java @resource - What is the difference between @Inject and @Autowired in Spring Framework? Which one to use under what condition?
when works (9)
As of Spring 3.0, Spring offers support for JSR-330 dependency injection annotations (
There is a separate section in the Spring documentation about them, including comparisons to their Spring equivalents.
I am going through some blogs on SpringSource and in one of the blogs, author is using
@Inject and I suppose he can also use
Here is the piece of code:
@Inject private CustomerOrderService customerOrderService;
I am not sure about the difference between
@Autowired and would appreciate it if someone explained their difference and which one to use under what situation?
Here is a blog post that compares
@Autowired, and appears to do a pretty comprehensive job.
From the link:
With the exception of test 2 & 7 the configuration and outcomes were identical. When I looked under the hood I determined that the ‘@Autowired’ and ‘@Inject’ annotation behave identically. Both of these annotations use the ‘AutowiredAnnotationBeanPostProcessor’ to inject dependencies. ‘@Autowired’ and ‘@Inject’ can be used interchangeable to inject Spring beans. However the ‘@Resource’ annotation uses the ‘CommonAnnotationBeanPostProcessor’ to inject dependencies. Even though they use different post processor classes they all behave nearly identically. Below is a summary of their execution paths.
Tests 2 and 7 that the author references are 'injection by field name' and 'an attempt at resolving a bean using a bad qualifier', respectively.
The Conclusion should give you all the information you need.
Assuming here you're referring to the
@Inject is part of the Java CDI (Contexts and Dependency Injection) standard introduced in Java EE 6 (JSR-299), read more. Spring has chosen to support using
@Inject synonymously with their own
So, to answer your question,
@Autowired is Spring's own (legacy) annotation.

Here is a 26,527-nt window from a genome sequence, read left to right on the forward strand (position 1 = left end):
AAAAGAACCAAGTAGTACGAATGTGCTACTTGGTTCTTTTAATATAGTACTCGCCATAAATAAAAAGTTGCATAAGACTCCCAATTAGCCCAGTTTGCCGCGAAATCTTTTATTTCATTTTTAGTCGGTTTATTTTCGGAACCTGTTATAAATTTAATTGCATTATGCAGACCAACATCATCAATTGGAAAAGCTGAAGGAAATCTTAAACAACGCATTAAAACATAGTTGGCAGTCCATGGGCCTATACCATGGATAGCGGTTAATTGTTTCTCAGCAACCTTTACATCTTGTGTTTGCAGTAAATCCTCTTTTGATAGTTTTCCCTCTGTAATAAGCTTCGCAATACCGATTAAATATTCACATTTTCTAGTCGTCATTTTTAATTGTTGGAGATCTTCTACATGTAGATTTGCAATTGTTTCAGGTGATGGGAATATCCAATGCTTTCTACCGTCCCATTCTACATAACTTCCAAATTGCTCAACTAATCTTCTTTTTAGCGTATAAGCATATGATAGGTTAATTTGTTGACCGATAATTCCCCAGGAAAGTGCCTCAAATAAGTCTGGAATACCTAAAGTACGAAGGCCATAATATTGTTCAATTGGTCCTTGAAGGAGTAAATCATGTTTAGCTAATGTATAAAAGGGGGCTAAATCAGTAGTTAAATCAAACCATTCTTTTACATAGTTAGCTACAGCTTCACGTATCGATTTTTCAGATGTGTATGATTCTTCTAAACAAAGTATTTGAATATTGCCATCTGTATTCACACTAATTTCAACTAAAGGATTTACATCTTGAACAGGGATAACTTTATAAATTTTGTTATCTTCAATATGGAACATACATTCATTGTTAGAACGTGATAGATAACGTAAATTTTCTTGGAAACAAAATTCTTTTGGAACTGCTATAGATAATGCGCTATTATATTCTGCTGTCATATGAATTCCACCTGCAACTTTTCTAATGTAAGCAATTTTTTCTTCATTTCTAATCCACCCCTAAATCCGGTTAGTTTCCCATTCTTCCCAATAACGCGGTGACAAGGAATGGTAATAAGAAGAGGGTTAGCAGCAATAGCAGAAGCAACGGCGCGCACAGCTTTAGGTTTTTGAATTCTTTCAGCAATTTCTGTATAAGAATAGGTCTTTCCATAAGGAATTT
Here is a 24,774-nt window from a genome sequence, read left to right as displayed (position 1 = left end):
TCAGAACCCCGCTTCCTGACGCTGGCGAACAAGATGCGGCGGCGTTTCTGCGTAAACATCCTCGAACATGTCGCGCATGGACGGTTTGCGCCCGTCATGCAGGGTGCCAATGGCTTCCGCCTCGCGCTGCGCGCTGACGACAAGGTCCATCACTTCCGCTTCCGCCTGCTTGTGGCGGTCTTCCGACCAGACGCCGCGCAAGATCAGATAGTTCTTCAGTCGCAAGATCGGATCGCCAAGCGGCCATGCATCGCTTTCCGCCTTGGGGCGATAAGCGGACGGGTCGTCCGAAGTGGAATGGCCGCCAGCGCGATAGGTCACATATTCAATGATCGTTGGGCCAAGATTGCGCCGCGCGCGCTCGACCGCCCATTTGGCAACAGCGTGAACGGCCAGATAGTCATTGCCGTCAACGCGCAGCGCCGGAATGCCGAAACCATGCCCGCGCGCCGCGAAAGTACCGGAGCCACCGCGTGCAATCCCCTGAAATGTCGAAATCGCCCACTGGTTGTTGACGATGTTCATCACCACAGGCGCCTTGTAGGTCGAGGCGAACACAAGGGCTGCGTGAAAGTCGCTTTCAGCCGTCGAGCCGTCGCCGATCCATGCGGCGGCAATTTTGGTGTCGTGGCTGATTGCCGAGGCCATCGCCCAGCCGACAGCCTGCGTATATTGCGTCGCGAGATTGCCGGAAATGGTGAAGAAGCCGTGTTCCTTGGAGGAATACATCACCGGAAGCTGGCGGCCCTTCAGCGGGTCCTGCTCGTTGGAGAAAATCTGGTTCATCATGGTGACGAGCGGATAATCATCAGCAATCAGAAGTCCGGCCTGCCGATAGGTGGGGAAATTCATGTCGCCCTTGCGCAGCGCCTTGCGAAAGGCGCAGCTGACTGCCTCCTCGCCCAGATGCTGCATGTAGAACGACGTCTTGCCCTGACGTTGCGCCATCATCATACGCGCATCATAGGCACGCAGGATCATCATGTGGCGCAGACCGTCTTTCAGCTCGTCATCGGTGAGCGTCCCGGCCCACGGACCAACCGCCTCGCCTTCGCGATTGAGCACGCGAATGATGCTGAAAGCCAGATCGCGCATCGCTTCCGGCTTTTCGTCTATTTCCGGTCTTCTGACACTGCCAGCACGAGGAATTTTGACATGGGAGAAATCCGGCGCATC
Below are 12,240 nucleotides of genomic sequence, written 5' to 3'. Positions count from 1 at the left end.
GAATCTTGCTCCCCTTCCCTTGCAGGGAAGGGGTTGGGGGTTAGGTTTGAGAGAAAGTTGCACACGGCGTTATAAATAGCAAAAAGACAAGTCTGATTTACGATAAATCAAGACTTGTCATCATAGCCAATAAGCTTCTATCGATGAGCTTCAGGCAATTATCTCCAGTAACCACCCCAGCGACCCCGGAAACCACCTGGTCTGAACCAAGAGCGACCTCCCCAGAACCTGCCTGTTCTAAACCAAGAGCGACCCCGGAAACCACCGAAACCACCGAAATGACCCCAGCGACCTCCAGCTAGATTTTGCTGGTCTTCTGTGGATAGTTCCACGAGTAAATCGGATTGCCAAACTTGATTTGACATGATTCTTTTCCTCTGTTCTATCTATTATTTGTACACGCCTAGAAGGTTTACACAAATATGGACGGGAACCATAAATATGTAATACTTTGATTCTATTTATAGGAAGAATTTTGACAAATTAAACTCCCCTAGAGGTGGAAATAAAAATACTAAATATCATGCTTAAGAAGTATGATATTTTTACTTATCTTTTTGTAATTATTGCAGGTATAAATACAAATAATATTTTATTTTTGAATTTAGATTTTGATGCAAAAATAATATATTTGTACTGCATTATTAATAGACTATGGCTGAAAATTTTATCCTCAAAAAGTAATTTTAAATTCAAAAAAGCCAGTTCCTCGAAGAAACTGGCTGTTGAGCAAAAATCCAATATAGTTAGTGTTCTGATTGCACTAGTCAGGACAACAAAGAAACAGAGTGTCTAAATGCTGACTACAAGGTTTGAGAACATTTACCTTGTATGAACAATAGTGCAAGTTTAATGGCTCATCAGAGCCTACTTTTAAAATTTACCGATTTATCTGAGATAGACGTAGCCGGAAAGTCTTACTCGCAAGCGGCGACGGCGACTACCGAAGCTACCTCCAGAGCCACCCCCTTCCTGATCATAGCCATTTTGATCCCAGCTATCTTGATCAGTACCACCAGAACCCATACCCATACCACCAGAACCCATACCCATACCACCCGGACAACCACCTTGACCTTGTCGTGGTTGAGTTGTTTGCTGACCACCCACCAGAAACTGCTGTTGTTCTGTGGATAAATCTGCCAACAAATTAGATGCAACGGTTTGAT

@Inject is part of a new Java technology called CDI that defines a standard for dependency injection similar to Spring. In a Spring application, the two annotations works the same way as Spring has decided to support some JSR-299 annotations in addition to their own.
@Inject annotation is one of the JSR-330 annotations collection. This has Match by Type,Match by Qualifier, Match by Name execution paths.
These execution paths are valid for both setter and field injection.The behavior of
@Autowired annotation is same as the
@Inject annotation. The only difference is the
@Autowired annotation is a part of the Spring framework.
@Autowired annotation also has the above execution paths. So I recommend the
@Autowired for your answer.
The key difference(noticed when reading the Spring Docs) between
@Inject is that,
@Autowired has the 'required' attribute while the @Inject has no 'required' attribute.
@Inject has no 'required' attribute
In addition to the above:
- The default scope for @Autowired beans is Singleton whereas using JSR 330 @Inject annotation it is like Spring's
- There is no equivalent of @Lazy in JSR 330 using @Inject
- There is no equivalent of @Value in JSR 330 using @Inject
Better use @Inject all the time. Because it is java configuration approach(provided by sun) which makes our application agnostic to the framework. So if you spring also your classes will work.
If you use @Autowired it will works only with spring because @Autowired is spring provided annotation.
In simple words,
applicationContext.xml defines the beans that are shared among all the servlets. If your application have more than one servlet, then defining the common resources in the
applicationContext.xml would make more sense.
spring-servlet.xml defines the beans that are related only to that servlet. Here it is the dispatcher servlet. So, your Spring MVC controllers must be defined in this file.
There is nothing wrong in defining all the beans in the
spring-servlet.xml if you are running only one servlet in your web application.